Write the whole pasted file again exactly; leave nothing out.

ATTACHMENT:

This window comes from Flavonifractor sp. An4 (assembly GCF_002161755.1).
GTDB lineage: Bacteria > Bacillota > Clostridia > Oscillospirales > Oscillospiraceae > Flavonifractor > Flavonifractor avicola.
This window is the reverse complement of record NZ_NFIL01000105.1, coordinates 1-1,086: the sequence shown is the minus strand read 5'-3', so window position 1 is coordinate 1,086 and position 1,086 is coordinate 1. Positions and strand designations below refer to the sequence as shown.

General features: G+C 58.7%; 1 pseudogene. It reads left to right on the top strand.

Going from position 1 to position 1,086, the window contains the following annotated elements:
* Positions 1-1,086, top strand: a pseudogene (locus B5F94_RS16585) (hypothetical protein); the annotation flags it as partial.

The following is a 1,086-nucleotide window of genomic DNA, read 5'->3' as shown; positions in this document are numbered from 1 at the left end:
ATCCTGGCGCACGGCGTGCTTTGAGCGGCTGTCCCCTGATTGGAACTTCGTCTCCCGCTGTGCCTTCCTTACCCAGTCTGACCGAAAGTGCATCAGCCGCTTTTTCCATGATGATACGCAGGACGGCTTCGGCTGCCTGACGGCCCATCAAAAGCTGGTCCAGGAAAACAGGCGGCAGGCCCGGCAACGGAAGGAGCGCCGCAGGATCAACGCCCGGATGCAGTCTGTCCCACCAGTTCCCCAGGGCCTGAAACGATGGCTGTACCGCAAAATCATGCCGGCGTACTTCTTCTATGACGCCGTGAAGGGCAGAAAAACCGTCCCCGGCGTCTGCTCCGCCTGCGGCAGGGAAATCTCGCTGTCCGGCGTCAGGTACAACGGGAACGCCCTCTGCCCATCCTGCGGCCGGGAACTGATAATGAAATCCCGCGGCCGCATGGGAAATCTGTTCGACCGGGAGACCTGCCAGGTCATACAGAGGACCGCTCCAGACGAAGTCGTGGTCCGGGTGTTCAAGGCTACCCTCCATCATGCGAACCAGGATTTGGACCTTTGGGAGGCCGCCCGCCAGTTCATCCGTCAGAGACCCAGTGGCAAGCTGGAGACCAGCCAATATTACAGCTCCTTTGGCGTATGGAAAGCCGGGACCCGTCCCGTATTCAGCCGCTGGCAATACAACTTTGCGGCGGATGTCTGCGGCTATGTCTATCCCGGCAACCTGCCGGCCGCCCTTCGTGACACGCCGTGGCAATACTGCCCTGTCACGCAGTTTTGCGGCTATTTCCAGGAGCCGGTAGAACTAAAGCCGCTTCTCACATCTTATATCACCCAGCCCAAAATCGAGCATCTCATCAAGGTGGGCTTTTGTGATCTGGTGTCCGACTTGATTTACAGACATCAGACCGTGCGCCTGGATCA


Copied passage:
This window comes from Flavonifractor sp. An4 (assembly GCF_002161755.1).
GTDB lineage: Bacteria > Bacillota > Clostridia > Oscillospirales > Oscillospiraceae > Flavonifractor > Flavonifractor avicola.
This window is the reverse complement of record NZ_NFIL01000105.1, coordinates 1-1,086: the sequence shown is the minus strand read 5'-3', so window position 1 is coordinate 1,086 and position 1,086 is coordinate 1. Positions and strand designations below refer to the sequence as shown.

General features: G+C 58.7%; 1 pseudogene. It reads left to right on the top strand.

Going from position 1 to position 1,086, the window contains the following annotated elements:
* Positions 1-1,086, top strand: a pseudogene (locus B5F94_RS16585) (hypothetical protein); the annotation flags it as partial.

The following is a 1,086-nucleotide window of genomic DNA, read 5'->3' as shown; positions in this document are numbered from 1 at the left end:
ATCCTGGCGCACGGCGTGCTTTGAGCGGCTGTCCCCTGATTGGAACTTCGTCTCCCGCTGTGCCTTCCTTACCCAGTCTGACCGAAAGTGCATCAGCCGCTTTTTCCATGATGATACGCAGGACGGCTTCGGCTGCCTGACGGCCCATCAAAAGCTGGTCCAGGAAAACAGGCGGCAGGCCCGGCAACGGAAGGAGCGCCGCAGGATCAACGCCCGGATGCAGTCTGTCCCACCAGTTCCCCAGGGCCTGAAACGATGGCTGTACCGCAAAATCATGCCGGCGTACTTCTTCTATGACGCCGTGAAGGGCAGAAAAACCGTCCCCGGCGTCTGCTCCGCCTGCGGCAGGGAAATCTCGCTGTCCGGCGTCAGGTACAACGGGAACGCCCTCTGCCCATCCTGCGGCCGGGAACTGATAATGAAATCCCGCGGCCGCATGGGAAATCTGTTCGACCGGGAGACCTGCCAGGTCATACAGAGGACCGCTCCAGACGAAGTCGTGGTCCGGGTGTTCAAGGCTACCCTCCATCATGCGAACCAGGATTTGGACCTTTGGGAGGCCGCCCGCCAGTTCATCCGTCAGAGACCCAGTGGCAAGCTGGAGACCAGCCAATATTACAGCTCCTTTGGCGTATGGAAAGCCGGGACCCGTCCCGTATTCAGCCGCTGGCAATACAACTTTGCGGCGGATGTCTGCGGCTATGTCTATCCCGGCAACCTGCCGGCCGCCCTTCGTGACACGCCGTGGCAATACTGCCCTGTCACGCAGTTTTGCGGCTATTTCCAGGAGCCGGTAGAACTAAAGCCGCTTCTCACATCTTATATCACCCAGCCCAAAATCGAGCATCTCATCAAGGTGGGCTTTTGTGATCTGGTGTCCGACTTGATTTACAGACATCAGACCGTGCGCCTGGATCA